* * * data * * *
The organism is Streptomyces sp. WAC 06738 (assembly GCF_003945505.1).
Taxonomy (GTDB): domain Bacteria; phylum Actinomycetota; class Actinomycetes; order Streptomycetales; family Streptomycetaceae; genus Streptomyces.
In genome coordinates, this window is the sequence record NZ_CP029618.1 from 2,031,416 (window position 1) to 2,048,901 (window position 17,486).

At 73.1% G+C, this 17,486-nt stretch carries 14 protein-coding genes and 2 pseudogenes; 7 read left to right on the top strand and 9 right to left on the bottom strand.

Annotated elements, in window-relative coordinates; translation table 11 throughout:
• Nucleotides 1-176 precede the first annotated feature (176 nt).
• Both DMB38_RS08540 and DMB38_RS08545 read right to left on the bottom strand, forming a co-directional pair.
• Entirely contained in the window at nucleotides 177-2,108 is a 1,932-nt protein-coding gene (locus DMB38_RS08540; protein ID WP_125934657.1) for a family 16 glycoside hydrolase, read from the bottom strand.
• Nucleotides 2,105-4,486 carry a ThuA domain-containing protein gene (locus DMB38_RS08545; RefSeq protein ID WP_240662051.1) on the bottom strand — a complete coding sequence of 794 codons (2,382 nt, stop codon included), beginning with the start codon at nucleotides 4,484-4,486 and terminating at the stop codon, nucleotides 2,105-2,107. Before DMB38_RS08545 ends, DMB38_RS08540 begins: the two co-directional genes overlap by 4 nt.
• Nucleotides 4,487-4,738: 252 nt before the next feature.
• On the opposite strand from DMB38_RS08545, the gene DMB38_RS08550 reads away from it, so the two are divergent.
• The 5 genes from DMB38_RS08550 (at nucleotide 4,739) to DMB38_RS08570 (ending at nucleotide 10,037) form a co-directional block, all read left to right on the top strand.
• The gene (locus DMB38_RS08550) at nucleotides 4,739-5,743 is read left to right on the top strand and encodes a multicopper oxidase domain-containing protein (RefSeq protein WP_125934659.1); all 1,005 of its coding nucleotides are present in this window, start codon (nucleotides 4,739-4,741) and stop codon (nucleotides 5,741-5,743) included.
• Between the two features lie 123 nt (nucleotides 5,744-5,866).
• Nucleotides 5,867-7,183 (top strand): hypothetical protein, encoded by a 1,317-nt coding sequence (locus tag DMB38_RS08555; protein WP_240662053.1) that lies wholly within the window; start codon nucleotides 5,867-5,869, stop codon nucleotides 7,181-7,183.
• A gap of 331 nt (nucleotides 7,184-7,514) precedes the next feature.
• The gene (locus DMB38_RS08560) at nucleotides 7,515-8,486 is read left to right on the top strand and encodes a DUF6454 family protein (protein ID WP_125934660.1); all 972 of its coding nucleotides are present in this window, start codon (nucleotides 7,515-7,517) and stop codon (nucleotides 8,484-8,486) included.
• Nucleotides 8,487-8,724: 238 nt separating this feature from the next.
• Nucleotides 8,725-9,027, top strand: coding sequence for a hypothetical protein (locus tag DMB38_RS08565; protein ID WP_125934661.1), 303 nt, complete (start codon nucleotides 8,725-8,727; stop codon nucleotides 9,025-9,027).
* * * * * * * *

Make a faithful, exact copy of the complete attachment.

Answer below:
The organism is Streptomyces sp. WAC 06738 (assembly GCF_003945505.1).
Taxonomy (GTDB): domain Bacteria; phylum Actinomycetota; class Actinomycetes; order Streptomycetales; family Streptomycetaceae; genus Streptomyces.
In genome coordinates, this window is the sequence record NZ_CP029618.1 from 2,031,416 (window position 1) to 2,048,901 (window position 17,486).

At 73.1% G+C, this 17,486-nt stretch carries 14 protein-coding genes and 2 pseudogenes; 7 read left to right on the top strand and 9 right to left on the bottom strand.

Annotated elements, in window-relative coordinates; translation table 11 throughout:
• Nucleotides 1-176 precede the first annotated feature (176 nt).
• Both DMB38_RS08540 and DMB38_RS08545 read right to left on the bottom strand, forming a co-directional pair.
• Entirely contained in the window at nucleotides 177-2,108 is a 1,932-nt protein-coding gene (locus DMB38_RS08540; protein ID WP_125934657.1) for a family 16 glycoside hydrolase, read from the bottom strand.
• Nucleotides 2,105-4,486 carry a ThuA domain-containing protein gene (locus DMB38_RS08545; RefSeq protein ID WP_240662051.1) on the bottom strand — a complete coding sequence of 794 codons (2,382 nt, stop codon included), beginning with the start codon at nucleotides 4,484-4,486 and terminating at the stop codon, nucleotides 2,105-2,107. Before DMB38_RS08545 ends, DMB38_RS08540 begins: the two co-directional genes overlap by 4 nt.
• Nucleotides 4,487-4,738: 252 nt before the next feature.
• On the opposite strand from DMB38_RS08545, the gene DMB38_RS08550 reads away from it, so the two are divergent.
• The 5 genes from DMB38_RS08550 (at nucleotide 4,739) to DMB38_RS08570 (ending at nucleotide 10,037) form a co-directional block, all read left to right on the top strand.
• The gene (locus DMB38_RS08550) at nucleotides 4,739-5,743 is read left to right on the top strand and encodes a multicopper oxidase domain-containing protein (RefSeq protein WP_125934659.1); all 1,005 of its coding nucleotides are present in this window, start codon (nucleotides 4,739-4,741) and stop codon (nucleotides 5,741-5,743) included.
• Between the two features lie 123 nt (nucleotides 5,744-5,866).
• Nucleotides 5,867-7,183 (top strand): hypothetical protein, encoded by a 1,317-nt coding sequence (locus tag DMB38_RS08555; protein WP_240662053.1) that lies wholly within the window; start codon nucleotides 5,867-5,869, stop codon nucleotides 7,181-7,183.
• A gap of 331 nt (nucleotides 7,184-7,514) precedes the next feature.
• The gene (locus DMB38_RS08560) at nucleotides 7,515-8,486 is read left to right on the top strand and encodes a DUF6454 family protein (protein ID WP_125934660.1); all 972 of its coding nucleotides are present in this window, start codon (nucleotides 7,515-7,517) and stop codon (nucleotides 8,484-8,486) included.
• Nucleotides 8,487-8,724: 238 nt separating this feature from the next.
• Nucleotides 8,725-9,027, top strand: coding sequence for a hypothetical protein (locus tag DMB38_RS08565; protein ID WP_125934661.1), 303 nt, complete (start codon nucleotides 8,725-8,727; stop codon nucleotides 9,025-9,027).